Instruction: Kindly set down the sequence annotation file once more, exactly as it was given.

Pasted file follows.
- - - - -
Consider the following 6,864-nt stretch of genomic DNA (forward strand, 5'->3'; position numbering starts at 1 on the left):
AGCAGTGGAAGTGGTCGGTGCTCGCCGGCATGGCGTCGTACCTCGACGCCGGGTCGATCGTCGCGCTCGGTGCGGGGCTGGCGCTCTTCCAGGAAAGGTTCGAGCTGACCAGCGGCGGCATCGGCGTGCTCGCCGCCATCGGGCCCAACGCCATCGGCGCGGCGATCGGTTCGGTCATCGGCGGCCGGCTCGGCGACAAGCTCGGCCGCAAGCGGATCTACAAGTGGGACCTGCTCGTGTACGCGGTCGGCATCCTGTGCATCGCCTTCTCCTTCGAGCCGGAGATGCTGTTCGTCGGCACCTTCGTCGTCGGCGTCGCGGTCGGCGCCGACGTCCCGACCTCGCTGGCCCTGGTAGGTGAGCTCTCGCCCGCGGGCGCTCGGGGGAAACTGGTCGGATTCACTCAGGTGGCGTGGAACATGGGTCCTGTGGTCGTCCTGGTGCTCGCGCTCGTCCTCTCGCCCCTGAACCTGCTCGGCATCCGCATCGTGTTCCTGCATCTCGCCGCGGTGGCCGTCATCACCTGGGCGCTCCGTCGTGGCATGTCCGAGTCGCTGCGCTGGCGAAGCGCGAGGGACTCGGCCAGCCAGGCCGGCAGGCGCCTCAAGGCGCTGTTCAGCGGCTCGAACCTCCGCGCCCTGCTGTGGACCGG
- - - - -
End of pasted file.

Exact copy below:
Consider the following 6,864-nt stretch of genomic DNA (forward strand, 5'->3'; position numbering starts at 1 on the left):
AGCAGTGGAAGTGGTCGGTGCTCGCCGGCATGGCGTCGTACCTCGACGCCGGGTCGATCGTCGCGCTCGGTGCGGGGCTGGCGCTCTTCCAGGAAAGGTTCGAGCTGACCAGCGGCGGCATCGGCGTGCTCGCCGCCATCGGGCCCAACGCCATCGGCGCGGCGATCGGTTCGGTCATCGGCGGCCGGCTCGGCGACAAGCTCGGCCGCAAGCGGATCTACAAGTGGGACCTGCTCGTGTACGCGGTCGGCATCCTGTGCATCGCCTTCTCCTTCGAGCCGGAGATGCTGTTCGTCGGCACCTTCGTCGTCGGCGTCGCGGTCGGCGCCGACGTCCCGACCTCGCTGGCCCTGGTAGGTGAGCTCTCGCCCGCGGGCGCTCGGGGGAAACTGGTCGGATTCACTCAGGTGGCGTGGAACATGGGTCCTGTGGTCGTCCTGGTGCTCGCGCTCGTCCTCTCGCCCCTGAACCTGCTCGGCATCCGCATCGTGTTCCTGCATCTCGCCGCGGTGGCCGTCATCACCTGGGCGCTCCGTCGTGGCATGTCCGAGTCGCTGCGCTGGCGAAGCGCGAGGGACTCGGCCAGCCAGGCCGGCAGGCGCCTCAAGGCGCTGTTCAGCGGCTCGAACCTCCGCGCCCTGCTGTGGACCGG